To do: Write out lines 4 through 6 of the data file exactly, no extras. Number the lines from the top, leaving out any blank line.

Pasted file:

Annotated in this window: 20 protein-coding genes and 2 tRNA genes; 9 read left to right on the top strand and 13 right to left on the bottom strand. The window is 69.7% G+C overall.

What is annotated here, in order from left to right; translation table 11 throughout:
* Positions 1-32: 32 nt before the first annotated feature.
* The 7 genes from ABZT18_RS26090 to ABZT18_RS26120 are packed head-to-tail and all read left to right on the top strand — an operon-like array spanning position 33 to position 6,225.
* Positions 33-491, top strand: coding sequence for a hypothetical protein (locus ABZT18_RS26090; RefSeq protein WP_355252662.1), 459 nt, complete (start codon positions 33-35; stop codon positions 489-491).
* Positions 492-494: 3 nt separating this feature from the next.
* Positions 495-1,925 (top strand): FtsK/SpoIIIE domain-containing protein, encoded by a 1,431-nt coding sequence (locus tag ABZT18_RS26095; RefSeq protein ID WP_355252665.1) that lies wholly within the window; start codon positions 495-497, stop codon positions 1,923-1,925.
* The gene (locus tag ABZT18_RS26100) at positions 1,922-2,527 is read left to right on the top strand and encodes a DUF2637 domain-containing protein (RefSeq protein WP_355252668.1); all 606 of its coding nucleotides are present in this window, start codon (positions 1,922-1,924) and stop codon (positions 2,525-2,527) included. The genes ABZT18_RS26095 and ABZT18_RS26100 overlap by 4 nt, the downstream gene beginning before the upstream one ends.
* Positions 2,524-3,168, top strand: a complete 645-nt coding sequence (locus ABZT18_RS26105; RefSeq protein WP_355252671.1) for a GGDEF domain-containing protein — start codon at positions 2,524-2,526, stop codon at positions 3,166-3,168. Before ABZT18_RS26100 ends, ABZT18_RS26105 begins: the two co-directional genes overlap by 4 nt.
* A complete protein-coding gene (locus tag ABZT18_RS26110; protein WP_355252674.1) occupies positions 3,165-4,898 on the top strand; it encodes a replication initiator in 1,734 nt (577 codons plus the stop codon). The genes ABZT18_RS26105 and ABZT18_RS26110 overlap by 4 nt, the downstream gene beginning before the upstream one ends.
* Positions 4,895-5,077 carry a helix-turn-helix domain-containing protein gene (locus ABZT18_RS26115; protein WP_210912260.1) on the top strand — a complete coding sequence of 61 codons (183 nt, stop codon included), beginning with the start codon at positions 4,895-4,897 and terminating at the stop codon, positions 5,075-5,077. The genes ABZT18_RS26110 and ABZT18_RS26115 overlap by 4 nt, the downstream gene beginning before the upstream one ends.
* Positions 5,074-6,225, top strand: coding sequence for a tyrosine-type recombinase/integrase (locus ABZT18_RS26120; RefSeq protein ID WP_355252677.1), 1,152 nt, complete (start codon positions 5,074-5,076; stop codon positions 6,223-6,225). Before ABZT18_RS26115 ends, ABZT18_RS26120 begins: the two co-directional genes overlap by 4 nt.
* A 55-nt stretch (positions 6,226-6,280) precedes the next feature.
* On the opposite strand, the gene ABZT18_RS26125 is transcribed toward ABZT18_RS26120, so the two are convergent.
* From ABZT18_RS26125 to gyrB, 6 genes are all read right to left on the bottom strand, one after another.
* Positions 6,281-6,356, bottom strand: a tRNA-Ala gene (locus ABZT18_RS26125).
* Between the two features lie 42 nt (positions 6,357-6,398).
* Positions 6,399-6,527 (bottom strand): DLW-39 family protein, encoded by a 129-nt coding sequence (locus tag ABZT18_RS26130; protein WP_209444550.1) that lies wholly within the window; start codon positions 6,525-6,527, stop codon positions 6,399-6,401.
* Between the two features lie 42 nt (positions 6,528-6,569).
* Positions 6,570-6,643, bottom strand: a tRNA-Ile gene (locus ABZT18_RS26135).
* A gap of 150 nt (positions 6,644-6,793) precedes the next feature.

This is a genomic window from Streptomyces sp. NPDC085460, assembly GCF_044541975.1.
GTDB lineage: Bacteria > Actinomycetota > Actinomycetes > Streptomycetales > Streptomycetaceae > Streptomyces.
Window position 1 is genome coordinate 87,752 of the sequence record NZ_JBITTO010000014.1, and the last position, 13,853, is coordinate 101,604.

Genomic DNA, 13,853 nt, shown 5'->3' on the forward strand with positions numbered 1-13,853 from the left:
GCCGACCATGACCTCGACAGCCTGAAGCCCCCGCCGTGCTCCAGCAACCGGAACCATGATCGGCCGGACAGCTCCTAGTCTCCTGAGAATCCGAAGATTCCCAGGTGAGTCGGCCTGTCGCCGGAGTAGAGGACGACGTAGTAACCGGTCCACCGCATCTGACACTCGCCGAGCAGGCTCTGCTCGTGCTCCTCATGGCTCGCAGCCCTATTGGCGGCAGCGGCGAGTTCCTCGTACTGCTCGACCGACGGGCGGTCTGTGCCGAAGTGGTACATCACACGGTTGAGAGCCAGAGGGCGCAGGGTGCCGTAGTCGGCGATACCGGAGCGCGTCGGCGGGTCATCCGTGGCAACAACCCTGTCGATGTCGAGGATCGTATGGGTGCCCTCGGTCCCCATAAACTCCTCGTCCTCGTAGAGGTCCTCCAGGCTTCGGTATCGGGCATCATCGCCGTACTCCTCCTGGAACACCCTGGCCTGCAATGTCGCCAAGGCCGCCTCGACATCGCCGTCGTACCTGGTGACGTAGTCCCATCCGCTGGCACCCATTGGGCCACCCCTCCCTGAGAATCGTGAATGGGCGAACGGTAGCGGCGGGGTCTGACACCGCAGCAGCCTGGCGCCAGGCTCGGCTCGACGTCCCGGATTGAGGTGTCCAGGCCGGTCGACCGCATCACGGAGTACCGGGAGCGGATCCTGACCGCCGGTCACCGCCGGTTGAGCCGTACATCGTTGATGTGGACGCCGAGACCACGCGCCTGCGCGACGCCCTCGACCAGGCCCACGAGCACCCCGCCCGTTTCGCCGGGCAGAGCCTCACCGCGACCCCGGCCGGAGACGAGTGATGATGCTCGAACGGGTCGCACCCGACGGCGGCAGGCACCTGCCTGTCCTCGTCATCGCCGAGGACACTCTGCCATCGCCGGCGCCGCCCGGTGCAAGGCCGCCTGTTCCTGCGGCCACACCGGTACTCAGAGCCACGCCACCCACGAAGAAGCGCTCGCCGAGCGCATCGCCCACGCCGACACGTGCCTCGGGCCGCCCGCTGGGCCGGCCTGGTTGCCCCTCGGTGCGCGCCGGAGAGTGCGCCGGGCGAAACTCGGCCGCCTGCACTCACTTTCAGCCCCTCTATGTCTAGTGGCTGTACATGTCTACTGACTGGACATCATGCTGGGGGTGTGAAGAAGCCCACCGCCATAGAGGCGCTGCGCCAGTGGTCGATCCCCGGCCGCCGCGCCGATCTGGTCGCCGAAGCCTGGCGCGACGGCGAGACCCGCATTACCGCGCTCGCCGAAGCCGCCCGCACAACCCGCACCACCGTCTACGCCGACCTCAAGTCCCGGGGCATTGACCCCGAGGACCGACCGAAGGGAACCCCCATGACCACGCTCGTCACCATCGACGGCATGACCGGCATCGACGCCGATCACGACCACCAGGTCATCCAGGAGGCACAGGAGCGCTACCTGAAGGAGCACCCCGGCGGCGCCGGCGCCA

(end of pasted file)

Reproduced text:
* The 7 genes from ABZT18_RS26090 to ABZT18_RS26120 are packed head-to-tail and all read left to right on the top strand — an operon-like array spanning position 33 to position 6,225.
* Positions 33-491, top strand: coding sequence for a hypothetical protein (locus ABZT18_RS26090; RefSeq protein WP_355252662.1), 459 nt, complete (start codon positions 33-35; stop codon positions 489-491).
* Positions 492-494: 3 nt separating this feature from the next.